As for 1/8 axels, hopefully the bushings can be changed out for 3/32ID, 3/16OD to be able to use 1/32 parts like slot it axels, gears and wheels.
              I hope you put up a picture of these cars racing when you get enough done. Maybe a proxy up your way
              Last edited by lance; April 3, 2021, 04:57 PM.
              Lance Sofa racer, SA TX by way of Hawaii

              Comment


              • slothead
                slothead commented
                Editing a comment
                I've been building and racing 1:32 scale slot cars with 1/8th axles and corresponding wheels, tires, gears, and guides since the late 70's. SCC, Professor Motor, and other dealers offer everything needed. There would be no need to use Slot.It parts unless for personal reasons.

                My dirt modified cars built using these same or similar parts are blazing fast and hug my routed oval track like they're on rails.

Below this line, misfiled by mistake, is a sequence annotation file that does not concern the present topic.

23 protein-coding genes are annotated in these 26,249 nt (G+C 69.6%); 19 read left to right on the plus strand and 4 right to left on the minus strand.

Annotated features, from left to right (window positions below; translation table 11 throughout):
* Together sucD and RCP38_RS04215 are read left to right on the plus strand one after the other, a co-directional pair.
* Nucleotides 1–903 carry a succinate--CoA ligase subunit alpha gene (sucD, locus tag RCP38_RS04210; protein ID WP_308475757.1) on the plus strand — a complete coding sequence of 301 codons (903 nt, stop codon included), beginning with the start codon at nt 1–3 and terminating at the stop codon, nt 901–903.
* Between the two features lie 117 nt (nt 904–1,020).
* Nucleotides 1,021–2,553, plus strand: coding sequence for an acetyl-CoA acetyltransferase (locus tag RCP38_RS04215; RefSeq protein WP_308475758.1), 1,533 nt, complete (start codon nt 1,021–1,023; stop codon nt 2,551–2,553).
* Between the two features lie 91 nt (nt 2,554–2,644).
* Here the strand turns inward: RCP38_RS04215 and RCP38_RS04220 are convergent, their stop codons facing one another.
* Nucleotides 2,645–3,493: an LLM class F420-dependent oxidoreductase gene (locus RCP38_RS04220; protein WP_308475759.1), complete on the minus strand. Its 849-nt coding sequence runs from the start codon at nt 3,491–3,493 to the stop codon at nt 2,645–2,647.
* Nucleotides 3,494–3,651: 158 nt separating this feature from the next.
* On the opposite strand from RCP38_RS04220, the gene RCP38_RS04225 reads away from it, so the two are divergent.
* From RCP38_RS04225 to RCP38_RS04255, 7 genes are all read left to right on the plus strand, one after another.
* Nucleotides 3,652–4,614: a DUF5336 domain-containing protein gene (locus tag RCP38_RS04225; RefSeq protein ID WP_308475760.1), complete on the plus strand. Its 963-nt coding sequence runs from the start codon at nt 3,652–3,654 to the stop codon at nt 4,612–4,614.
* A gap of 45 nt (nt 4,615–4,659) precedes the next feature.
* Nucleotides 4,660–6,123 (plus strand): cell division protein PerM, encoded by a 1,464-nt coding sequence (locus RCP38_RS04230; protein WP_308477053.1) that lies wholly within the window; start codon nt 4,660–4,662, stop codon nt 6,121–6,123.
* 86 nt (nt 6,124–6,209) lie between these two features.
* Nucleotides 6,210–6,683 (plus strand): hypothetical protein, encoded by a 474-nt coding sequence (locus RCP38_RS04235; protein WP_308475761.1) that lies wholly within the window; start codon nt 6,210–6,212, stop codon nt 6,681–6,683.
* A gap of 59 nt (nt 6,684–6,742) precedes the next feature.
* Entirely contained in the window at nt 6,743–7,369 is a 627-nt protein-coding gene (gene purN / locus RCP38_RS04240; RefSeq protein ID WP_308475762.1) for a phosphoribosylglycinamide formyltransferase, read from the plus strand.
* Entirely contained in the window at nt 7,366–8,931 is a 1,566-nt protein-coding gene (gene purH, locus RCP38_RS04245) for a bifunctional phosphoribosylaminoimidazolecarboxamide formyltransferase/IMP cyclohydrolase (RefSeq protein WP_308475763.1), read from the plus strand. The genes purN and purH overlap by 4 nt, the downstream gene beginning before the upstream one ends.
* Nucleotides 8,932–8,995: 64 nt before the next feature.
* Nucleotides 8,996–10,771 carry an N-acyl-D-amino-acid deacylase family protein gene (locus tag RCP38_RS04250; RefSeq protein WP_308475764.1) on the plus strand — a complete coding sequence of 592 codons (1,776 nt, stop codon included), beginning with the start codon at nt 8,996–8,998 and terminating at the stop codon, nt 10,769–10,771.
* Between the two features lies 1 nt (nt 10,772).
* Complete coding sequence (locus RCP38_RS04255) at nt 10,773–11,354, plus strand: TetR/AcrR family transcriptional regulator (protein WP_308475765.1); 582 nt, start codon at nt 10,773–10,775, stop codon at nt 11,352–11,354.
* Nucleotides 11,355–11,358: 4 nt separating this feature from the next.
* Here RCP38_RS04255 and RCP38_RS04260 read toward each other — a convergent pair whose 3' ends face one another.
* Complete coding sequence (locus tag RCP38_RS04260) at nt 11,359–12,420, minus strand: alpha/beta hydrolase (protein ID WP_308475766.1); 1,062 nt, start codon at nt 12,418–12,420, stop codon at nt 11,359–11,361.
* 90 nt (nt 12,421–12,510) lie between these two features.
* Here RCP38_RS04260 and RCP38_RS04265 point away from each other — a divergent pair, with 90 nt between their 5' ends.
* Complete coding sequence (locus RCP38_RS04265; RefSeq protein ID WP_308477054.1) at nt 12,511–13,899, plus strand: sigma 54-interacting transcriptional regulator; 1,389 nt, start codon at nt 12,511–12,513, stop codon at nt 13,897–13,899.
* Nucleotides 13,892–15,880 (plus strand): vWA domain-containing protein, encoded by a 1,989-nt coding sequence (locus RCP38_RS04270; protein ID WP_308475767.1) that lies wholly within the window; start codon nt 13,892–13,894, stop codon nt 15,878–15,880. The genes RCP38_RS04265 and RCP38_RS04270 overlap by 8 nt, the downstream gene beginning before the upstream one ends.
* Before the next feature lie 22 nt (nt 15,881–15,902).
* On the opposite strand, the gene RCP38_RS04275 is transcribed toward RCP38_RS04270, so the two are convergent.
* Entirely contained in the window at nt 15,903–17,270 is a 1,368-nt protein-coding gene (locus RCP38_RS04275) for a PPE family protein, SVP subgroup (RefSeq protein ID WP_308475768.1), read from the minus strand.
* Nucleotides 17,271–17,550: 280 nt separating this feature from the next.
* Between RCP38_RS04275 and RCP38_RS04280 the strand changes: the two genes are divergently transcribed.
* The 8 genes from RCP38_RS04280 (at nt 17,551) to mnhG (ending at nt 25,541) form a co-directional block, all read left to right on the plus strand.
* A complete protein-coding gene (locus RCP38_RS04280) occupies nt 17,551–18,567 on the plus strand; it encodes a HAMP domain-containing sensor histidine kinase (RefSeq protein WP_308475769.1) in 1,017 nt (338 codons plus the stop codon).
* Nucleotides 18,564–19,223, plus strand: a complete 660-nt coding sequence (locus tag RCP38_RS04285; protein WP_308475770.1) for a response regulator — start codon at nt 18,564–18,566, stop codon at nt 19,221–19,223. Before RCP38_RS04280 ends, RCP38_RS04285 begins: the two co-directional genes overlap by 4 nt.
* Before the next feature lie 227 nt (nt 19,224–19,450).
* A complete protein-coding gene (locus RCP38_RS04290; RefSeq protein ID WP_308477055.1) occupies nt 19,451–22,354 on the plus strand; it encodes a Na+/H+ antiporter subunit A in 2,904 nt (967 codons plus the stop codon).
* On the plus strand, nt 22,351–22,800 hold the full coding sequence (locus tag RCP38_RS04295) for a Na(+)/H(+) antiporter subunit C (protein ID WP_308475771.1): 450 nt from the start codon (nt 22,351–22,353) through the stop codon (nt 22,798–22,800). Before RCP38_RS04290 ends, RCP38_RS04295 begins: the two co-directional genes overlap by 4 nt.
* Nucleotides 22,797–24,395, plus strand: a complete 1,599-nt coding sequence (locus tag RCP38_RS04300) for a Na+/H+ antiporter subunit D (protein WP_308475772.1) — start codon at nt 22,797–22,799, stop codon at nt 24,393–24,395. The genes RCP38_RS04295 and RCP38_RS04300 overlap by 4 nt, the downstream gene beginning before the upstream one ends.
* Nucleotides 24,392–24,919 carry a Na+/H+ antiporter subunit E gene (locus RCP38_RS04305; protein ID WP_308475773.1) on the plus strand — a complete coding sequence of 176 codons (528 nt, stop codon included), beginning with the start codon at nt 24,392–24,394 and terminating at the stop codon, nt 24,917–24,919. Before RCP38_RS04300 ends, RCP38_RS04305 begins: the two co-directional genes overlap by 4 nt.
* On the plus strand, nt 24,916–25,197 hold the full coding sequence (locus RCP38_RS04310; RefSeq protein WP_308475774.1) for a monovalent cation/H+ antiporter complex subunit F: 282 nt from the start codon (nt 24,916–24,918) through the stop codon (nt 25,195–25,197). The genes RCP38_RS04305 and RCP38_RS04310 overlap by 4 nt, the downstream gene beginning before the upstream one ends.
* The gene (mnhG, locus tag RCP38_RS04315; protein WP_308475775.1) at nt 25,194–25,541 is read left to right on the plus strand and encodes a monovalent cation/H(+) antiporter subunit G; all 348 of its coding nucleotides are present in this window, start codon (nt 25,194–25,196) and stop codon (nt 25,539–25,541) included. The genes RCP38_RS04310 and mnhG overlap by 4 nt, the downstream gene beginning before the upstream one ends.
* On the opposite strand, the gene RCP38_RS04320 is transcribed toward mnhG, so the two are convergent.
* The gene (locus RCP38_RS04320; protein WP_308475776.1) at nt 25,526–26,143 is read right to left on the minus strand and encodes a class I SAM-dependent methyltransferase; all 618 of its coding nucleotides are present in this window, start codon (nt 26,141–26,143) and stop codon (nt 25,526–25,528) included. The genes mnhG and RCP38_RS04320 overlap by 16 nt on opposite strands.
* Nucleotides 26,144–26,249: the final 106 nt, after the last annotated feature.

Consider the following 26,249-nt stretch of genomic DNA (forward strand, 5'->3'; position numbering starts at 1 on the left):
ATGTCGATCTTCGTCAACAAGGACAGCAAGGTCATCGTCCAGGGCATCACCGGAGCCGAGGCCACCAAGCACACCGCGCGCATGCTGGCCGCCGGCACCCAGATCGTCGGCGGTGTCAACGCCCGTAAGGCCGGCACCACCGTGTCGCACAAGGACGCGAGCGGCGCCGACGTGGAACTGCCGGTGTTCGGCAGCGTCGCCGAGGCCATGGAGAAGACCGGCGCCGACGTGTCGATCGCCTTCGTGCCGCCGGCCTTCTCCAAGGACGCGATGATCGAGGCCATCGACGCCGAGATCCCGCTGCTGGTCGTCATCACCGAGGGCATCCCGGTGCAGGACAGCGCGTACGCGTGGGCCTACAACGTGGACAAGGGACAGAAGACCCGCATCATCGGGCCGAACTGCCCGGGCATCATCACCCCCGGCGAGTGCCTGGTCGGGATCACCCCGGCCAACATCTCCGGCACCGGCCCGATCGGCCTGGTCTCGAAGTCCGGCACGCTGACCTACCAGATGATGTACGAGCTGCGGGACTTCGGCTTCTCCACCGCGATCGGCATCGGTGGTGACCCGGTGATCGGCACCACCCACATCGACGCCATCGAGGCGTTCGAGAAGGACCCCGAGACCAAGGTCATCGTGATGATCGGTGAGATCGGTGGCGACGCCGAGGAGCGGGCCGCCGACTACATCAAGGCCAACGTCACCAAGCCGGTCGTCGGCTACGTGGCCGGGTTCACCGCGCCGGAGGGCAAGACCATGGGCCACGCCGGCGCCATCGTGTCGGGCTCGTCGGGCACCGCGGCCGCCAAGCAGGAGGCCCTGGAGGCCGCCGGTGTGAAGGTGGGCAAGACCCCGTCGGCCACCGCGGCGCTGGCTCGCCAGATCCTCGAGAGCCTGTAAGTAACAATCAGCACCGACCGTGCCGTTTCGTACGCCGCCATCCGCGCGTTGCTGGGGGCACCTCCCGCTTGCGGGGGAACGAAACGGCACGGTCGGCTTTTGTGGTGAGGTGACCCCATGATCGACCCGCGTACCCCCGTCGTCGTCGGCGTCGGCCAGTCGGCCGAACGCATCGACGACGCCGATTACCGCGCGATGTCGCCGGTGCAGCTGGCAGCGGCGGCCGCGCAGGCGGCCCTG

• #9
              That is awesome work. What ever happened to the Vega and Pinto?
              Smith Scale Speedway - 1/32 Oval Racing

              Comment


              • #10
                I know cool when I see it. Well done sir!!
                -Harry

                Comment


                • slothead
                  slothead commented
                  Editing a comment
                  Does this mean we can look forward to seeing this car get a tryout at the ShowDown Speedway?

              • #11
                Great workmanship and ingenuity. Bravo!
                Scott.....War Eagle River......Tampa, Florida, USA
                Facebook-
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                Comment


                • #12
                  Great looking car.
                  Robert- Shoreline Model Raceways Club
                  Connecticut, U.S.A.